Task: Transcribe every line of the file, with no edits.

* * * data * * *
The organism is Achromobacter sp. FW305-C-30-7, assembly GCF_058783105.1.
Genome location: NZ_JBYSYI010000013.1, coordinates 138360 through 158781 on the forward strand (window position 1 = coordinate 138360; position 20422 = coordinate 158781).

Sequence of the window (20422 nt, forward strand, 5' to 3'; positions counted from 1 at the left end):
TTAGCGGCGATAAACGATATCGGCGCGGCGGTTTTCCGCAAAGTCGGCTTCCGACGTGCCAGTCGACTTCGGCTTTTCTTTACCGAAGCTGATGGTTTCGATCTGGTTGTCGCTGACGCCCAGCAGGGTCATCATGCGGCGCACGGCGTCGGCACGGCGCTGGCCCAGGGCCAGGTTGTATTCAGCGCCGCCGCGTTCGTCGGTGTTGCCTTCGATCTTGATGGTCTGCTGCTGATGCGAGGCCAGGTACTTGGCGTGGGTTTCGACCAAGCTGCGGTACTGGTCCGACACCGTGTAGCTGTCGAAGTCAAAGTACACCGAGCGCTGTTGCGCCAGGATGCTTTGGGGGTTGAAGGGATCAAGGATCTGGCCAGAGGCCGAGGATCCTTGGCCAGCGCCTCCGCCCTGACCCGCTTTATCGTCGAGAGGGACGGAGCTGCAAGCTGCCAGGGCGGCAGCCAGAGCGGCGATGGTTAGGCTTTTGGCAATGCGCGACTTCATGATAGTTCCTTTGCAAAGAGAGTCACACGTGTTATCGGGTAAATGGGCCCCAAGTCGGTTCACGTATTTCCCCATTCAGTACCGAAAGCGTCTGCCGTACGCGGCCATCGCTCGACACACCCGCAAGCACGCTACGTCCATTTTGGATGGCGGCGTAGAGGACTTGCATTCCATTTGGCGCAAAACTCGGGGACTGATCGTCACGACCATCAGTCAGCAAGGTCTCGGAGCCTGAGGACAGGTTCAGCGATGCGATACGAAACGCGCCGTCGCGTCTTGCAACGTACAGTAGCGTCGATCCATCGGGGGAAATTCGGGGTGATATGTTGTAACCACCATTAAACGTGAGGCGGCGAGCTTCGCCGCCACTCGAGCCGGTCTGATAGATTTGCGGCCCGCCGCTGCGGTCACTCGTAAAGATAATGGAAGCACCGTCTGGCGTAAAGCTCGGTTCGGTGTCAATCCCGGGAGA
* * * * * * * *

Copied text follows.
The organism is Achromobacter sp. FW305-C-30-7, assembly GCF_058783105.1.
Genome location: NZ_JBYSYI010000013.1, coordinates 138360 through 158781 on the forward strand (window position 1 = coordinate 138360; position 20422 = coordinate 158781).

Sequence of the window (20422 nt, forward strand, 5' to 3'; positions counted from 1 at the left end):
TTAGCGGCGATAAACGATATCGGCGCGGCGGTTTTCCGCAAAGTCGGCTTCCGACGTGCCAGTCGACTTCGGCTTTTCTTTACCGAAGCTGATGGTTTCGATCTGGTTGTCGCTGACGCCCAGCAGGGTCATCATGCGGCGCACGGCGTCGGCACGGCGCTGGCCCAGGGCCAGGTTGTATTCAGCGCCGCCGCGTTCGTCGGTGTTGCCTTCGATCTTGATGGTCTGCTGCTGATGCGAGGCCAGGTACTTGGCGTGGGTTTCGACCAAGCTGCGGTACTGGTCCGACACCGTGTAGCTGTCGAAGTCAAAGTACACCGAGCGCTGTTGCGCCAGGATGCTTTGGGGGTTGAAGGGATCAAGGATCTGGCCAGAGGCCGAGGATCCTTGGCCAGCGCCTCCGCCCTGACCCGCTTTATCGTCGAGAGGGACGGAGCTGCAAGCTGCCAGGGCGGCAGCCAGAGCGGCGATGGTTAGGCTTTTGGCAATGCGCGACTTCATGATAGTTCCTTTGCAAAGAGAGTCACACGTGTTATCGGGTAAATGGGCCCCAAGTCGGTTCACGTATTTCCCCATTCAGTACCGAAAGCGTCTGCCGTACGCGGCCATCGCTCGACACACCCGCAAGCACGCTACGTCCATTTTGGATGGCGGCGTAGAGGACTTGCATTCCATTTGGCGCAAAACTCGGGGACTGATCGTCACGACCATCAGTCAGCAAGGTCTCGGAGCCTGAGGACAGGTTCAGCGATGCGATACGAAACGCGCCGTCGCGTCTTGCAACGTACAGTAGCGTCGATCCATCGGGGGAAATTCGGGGTGATATGTTGTAACCACCATTAAACGTGAGGCGGCGAGCTTCGCCGCCACTCGAGCCGGTCTGATAGATTTGCGGCCCGCCGCTGCGGTCACTCGTAAAGATAATGGAAGCACCGTCTGGCGTAAAGCTCGGTTCGGTGTCAATCCCGGGAGA